Since June 11, over 1,000 Iraqi nationals from all over the U.S. have been detained by ICE and slated for deportation to Iraq.
U.S. bishops have advocated for a halt to the deportation of the Chaldeans, at least until they would no longer have a credible fear of persecution in Iraq.
In a letter to Secretary of Homeland Security John Kelly, Cardinal Daniel DiNardo of Galveston-Houston, president of the U.S. Conference of Catholic Bishops, Bishop Joe Vasquez of Austin, chair of the bishops’ migration committee, and Bishop Oscar Cantu of Las Cruces, N.M., chair of the bishops’ international justice and peace committee, insisted that the administration stop the deportations.
“Returning religious minorities to Iraq at this time, without specific plans for protection, does not appear consistent with our concerns about genocide and persecution of Christians in Iraq,” they wrote.
“For decades, many of these Christians sought legal refuge in the United States. Like other refugees from various countries of origins, they have become integrated into American communities.”
Advocates for the Chaldeans have also been in talks with officials in the Trump administration, and have asked for a temporary protected status to be granted to the detainees from the President or the Secretary of Homeland Security John Kelly.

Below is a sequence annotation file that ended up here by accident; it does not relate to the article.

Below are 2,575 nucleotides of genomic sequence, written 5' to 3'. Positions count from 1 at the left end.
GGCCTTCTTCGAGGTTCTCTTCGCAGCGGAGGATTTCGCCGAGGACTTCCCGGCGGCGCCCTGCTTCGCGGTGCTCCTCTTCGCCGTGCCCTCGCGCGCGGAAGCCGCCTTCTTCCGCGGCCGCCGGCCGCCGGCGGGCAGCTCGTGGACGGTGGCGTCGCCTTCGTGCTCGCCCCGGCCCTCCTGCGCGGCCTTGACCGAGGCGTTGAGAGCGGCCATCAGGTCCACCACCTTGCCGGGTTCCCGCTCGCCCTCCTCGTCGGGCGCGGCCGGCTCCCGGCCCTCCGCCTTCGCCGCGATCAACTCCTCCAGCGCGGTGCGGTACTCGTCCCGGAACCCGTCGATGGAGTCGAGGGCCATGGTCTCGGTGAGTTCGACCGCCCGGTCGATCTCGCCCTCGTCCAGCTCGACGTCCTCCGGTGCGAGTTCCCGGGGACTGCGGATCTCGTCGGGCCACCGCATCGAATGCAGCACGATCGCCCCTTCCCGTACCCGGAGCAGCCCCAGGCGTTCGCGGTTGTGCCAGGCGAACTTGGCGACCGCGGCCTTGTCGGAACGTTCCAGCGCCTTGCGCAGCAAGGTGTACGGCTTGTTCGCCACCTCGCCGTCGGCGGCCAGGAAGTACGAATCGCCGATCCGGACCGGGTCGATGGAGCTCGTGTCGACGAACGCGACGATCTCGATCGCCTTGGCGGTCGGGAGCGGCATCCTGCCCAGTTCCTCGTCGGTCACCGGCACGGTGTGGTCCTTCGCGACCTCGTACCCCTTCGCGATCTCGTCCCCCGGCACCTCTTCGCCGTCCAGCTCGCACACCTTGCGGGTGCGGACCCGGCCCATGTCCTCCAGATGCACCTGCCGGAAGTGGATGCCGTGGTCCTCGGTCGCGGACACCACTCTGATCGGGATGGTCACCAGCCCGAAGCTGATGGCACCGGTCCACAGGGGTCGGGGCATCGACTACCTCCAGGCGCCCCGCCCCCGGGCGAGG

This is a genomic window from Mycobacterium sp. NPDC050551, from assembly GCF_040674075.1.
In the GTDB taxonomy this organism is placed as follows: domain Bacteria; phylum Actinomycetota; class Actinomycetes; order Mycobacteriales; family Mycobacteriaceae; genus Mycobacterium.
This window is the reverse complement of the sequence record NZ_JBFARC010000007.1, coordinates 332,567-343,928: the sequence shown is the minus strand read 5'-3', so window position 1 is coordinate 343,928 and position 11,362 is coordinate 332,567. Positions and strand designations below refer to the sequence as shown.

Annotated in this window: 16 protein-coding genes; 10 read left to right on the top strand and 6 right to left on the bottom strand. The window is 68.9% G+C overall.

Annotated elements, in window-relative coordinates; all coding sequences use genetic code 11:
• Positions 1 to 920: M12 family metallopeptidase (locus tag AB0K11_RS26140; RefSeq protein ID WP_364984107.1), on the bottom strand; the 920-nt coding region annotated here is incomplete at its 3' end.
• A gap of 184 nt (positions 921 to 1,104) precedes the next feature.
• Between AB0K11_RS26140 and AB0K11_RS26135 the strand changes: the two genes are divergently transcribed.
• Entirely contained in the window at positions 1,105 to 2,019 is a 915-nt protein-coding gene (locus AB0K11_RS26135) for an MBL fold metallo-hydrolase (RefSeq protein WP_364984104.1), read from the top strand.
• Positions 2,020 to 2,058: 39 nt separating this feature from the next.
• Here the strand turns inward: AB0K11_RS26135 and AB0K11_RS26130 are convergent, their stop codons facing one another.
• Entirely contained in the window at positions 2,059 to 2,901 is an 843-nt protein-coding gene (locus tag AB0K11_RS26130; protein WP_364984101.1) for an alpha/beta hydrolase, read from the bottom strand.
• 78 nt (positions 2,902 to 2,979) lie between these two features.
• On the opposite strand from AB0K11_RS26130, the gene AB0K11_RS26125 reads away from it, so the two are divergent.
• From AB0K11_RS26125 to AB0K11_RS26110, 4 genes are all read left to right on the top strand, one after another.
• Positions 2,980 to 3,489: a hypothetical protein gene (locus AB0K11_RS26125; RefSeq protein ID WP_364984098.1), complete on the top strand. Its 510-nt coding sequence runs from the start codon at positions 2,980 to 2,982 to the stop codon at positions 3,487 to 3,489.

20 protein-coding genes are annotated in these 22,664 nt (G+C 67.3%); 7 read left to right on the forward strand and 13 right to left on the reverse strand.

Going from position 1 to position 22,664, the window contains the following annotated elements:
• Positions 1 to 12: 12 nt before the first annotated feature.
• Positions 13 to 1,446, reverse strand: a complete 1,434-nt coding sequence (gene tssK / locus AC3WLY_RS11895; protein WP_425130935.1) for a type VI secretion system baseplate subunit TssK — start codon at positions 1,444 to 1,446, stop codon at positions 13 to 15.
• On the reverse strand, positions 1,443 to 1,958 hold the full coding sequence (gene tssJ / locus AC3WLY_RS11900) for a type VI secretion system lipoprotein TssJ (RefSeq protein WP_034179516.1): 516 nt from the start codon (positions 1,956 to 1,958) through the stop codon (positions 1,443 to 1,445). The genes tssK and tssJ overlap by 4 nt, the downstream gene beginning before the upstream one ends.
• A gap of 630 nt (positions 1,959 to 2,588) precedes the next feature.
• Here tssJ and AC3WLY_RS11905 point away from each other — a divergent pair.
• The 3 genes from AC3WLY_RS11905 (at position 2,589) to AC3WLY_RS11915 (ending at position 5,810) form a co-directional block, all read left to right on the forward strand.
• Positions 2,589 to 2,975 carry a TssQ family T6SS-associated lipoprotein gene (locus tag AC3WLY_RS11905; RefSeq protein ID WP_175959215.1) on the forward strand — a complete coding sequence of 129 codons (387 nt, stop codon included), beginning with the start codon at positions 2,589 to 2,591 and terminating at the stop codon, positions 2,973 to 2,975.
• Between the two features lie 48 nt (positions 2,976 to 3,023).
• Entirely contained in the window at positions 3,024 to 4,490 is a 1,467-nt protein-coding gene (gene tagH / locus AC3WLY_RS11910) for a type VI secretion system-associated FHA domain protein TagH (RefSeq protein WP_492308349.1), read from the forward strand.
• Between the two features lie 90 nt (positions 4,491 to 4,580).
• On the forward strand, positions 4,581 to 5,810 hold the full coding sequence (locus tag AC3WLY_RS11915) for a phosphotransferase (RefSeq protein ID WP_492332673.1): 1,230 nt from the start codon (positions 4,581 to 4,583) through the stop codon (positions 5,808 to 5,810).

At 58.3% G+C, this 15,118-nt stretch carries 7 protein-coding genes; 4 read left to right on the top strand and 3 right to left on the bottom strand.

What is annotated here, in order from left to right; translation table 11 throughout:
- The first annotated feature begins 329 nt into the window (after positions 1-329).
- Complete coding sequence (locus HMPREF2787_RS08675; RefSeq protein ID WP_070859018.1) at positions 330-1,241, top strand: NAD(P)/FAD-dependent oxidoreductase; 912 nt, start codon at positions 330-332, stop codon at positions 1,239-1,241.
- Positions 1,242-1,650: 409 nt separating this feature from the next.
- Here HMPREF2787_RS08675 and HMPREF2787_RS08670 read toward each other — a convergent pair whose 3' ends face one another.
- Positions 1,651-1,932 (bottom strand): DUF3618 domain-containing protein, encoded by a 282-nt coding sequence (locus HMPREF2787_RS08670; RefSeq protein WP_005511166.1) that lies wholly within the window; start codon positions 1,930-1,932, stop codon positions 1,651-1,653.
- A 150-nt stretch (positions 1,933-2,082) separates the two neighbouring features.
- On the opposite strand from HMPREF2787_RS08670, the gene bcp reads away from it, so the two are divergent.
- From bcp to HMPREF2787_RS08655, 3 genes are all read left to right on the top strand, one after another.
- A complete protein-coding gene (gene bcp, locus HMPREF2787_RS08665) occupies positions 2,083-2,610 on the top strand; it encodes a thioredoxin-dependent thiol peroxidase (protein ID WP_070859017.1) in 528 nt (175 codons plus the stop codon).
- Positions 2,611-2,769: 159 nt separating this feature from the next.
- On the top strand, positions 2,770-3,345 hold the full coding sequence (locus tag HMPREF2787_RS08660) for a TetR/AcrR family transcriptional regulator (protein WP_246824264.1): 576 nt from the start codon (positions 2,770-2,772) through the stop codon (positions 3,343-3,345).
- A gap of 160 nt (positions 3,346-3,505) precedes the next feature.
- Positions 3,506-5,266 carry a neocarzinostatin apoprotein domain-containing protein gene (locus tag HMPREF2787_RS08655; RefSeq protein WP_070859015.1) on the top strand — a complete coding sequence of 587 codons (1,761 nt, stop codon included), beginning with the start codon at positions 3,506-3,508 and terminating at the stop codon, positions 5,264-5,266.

Overall, the situation for Christians in Iraq has deteriorated significantly since the U.S.-led invasion in 2003, and fell sharply with the rise of ISIS in 2014. While an estimated 1.5 million Christians lived in Iraq in 2003, less than 200,000 live there now. There were over 340 churches in Iraq in 2003, and only just over 40 today.
Christians have also been victims of genocide. In 2016, the U.S. State Department declared that the Islamic State was committing genocide against Christians, Shi’a Muslims, and Yazidis in Iraq and Syria. ISIS still controls territory in Iraq.
And recently, a prominent Shi’a leader in Iraq, Sheikh Alaa al-Moussawi, was sued by Christian families for remarks he made that Christians there were “infidels.” He called for “jihad” against Christians.
“The threat of persecution is real and severe in this case,” Sandweg insisted of the deportations of the Iraqis, adding that “the U.S. government has long used its discretion to delay the removal of vulnerable populations until such time as those individuals face no threat in their home country.”
“Iraq cannot guarantee the safety of these Christians and many face persecution and death for their religious beliefs,” Martin Manna stated on a June 6 conference call with reporters. “There is no homeland remaining for the Christian community in Iraq because of the ongoing persecution.”
The ACLU of Michigan, which represented some of the Detroit-area Chaldeans in court, applauded the additional two week stay, adding that “we must ensure that our immigration policy doesn’t operate as a death sentence for anyone.”
By Matt Hadro